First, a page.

So, I will continue to conform my triglots to the printed edtion in the places I deem necessary.
But it seems I was EMMINENTLY CORRECT when I stated that somebody has been monkeying with the text and prostituting Delitzsch.
Last edited by Adelphos; 09-06-2010 at 11:11 AM.
I have since replied to them asking if they have a true Delitzsch in electronic format, and if so, if they would be willing to release it to me.
Great question. That would be wonderful if they would be willing to release the electronic version to you (assuming they have one). Thanks for all your thorough diligence, Scott.
Okay, here's the final reply, and it looks like the Society for Distributing Hebrew Scriptures agrees with me about the current online edition NOT being a true Delitzsch. Also note his reference to BibleWorks. It should be emphasized that in my previous email to him, I told him I was NOT affiliated with BibleWorks, but thought that they would be interested in including a truer edtion of Delitzsch if available, hence the reference to BibleWorks in the following (emphasis added by me)...
Thank you for your email. I am sorry we do not have any electronic
edition of the Delitzsch Hebrew New Testament and I am not sure in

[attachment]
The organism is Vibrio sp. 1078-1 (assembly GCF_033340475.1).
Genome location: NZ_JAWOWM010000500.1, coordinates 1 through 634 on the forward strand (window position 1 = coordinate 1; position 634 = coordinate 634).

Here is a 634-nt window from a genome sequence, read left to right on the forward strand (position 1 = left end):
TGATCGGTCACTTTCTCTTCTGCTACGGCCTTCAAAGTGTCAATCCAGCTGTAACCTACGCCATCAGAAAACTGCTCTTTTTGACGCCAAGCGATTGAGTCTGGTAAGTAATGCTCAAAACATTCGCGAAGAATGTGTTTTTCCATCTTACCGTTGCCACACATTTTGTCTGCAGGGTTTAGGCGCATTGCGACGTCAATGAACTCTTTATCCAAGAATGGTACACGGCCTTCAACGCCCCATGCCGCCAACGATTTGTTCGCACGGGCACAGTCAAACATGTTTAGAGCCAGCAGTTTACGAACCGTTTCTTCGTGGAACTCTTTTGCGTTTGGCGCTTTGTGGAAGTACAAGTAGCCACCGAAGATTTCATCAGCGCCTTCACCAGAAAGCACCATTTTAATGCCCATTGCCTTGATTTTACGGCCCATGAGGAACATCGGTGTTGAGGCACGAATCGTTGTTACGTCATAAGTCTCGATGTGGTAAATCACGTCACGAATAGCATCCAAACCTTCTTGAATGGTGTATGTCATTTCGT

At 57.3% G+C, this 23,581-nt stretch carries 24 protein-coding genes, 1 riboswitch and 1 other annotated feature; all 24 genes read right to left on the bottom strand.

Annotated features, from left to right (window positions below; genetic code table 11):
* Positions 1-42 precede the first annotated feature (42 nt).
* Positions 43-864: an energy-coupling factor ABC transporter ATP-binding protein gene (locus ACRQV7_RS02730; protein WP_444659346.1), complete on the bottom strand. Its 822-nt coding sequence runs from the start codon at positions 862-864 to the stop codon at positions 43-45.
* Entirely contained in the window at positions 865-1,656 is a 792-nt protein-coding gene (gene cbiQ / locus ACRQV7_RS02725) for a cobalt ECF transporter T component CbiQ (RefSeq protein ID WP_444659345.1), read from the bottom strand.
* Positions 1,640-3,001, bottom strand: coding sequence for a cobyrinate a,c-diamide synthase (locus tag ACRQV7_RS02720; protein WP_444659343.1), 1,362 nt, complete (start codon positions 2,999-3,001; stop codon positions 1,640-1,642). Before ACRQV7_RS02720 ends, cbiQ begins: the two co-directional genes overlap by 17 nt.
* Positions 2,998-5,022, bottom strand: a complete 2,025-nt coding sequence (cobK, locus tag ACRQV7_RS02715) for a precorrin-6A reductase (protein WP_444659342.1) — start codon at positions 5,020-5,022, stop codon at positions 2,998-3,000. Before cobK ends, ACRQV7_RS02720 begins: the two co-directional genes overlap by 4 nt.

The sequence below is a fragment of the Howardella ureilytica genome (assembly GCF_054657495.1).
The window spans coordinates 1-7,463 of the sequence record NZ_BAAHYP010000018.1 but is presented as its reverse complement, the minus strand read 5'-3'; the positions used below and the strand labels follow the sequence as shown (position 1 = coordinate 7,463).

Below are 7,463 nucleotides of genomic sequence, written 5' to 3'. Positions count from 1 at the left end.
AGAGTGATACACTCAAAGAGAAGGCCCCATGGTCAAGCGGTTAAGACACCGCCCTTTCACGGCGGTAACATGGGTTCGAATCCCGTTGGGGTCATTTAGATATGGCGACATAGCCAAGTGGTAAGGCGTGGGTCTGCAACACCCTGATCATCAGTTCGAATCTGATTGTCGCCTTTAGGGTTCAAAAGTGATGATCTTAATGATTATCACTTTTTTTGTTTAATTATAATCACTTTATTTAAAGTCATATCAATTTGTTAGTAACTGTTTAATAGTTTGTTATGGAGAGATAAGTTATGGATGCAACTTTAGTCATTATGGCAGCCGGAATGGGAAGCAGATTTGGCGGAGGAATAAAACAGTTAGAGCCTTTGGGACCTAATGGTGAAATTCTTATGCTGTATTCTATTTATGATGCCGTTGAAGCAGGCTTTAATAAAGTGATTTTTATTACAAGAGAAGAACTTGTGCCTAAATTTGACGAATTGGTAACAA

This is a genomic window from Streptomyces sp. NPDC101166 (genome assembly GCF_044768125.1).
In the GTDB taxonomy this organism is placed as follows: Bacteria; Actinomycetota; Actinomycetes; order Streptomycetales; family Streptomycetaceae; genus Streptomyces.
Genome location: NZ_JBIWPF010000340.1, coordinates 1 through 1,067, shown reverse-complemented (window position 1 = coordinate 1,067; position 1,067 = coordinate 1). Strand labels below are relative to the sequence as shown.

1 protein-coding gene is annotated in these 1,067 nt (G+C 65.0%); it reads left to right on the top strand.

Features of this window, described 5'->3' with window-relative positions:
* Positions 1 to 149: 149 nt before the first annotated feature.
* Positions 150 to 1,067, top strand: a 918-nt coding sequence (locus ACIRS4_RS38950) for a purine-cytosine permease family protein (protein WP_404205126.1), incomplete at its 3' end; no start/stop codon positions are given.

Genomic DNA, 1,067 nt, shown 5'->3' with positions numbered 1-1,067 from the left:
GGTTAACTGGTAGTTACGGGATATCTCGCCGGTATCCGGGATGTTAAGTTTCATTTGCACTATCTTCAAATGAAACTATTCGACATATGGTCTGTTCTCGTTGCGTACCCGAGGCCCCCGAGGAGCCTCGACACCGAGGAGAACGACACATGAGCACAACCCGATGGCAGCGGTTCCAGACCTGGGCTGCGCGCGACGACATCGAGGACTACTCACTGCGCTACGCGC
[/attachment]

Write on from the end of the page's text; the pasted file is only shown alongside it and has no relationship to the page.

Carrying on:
which direction to point you to find it.
I also use BibleWorks and find it excellent, it meets most of my needs
for Bible study.
According to the 'Historical Catalogue of the Printed Editions of Holy
Scripture' of 1903-1911 and published by the British and Foreign Bible
Society from their library, Delitzsch oversaw the revision of 11
edtions of his New Testament. here is the final comment in 1892: 'F.
Delitzsch had been making a final revision of his text when he died in
1890, a few hours after seeing the final sheet. The work was completed
by Gustaf Dalman, assisted by Isaac Cohn.'
The subsequent revisions by the Bible Society and others, including
Keren, cannot in my view rightly be attributed to Delitzsch, although
attempts to revise it continue to this day.
We may have other information in our own library but at the moment I
cannot locate it.
If we come across any other source of Delitzsch in electronic/digital
format, we will let you know.
With every good wish to your research and quest,
So as I said before, the current DLZ is wholly untrustworthy without careful scrutiny.
I found the following quote at http://www.trinitarianbiblesociety.o...ticles/heb.asp
"The British and Foreign Bible Society in 1873 commissioned Franz Delitzsch to prepare a translation of the New Testament in Hebrew. This translation, completed in 1877, was in a more literal style and was also made from the critical text of the Greek New Testament. The next year, at the request of the BFBS, Delitzsch revised this translation in order to bring it into conformity to the Textus Receptus."If this is correct, it is possible that there are two strands of "Delitzsch" in circulation. One that reflects his original translation made according to a "critical text" and his revision made according to the "Textus Receptus". If this is the case, then both would be "correct according to Delitzsch", dependant upon whether the edition follows his original or his revised text.
This would explain the issues that you have raised.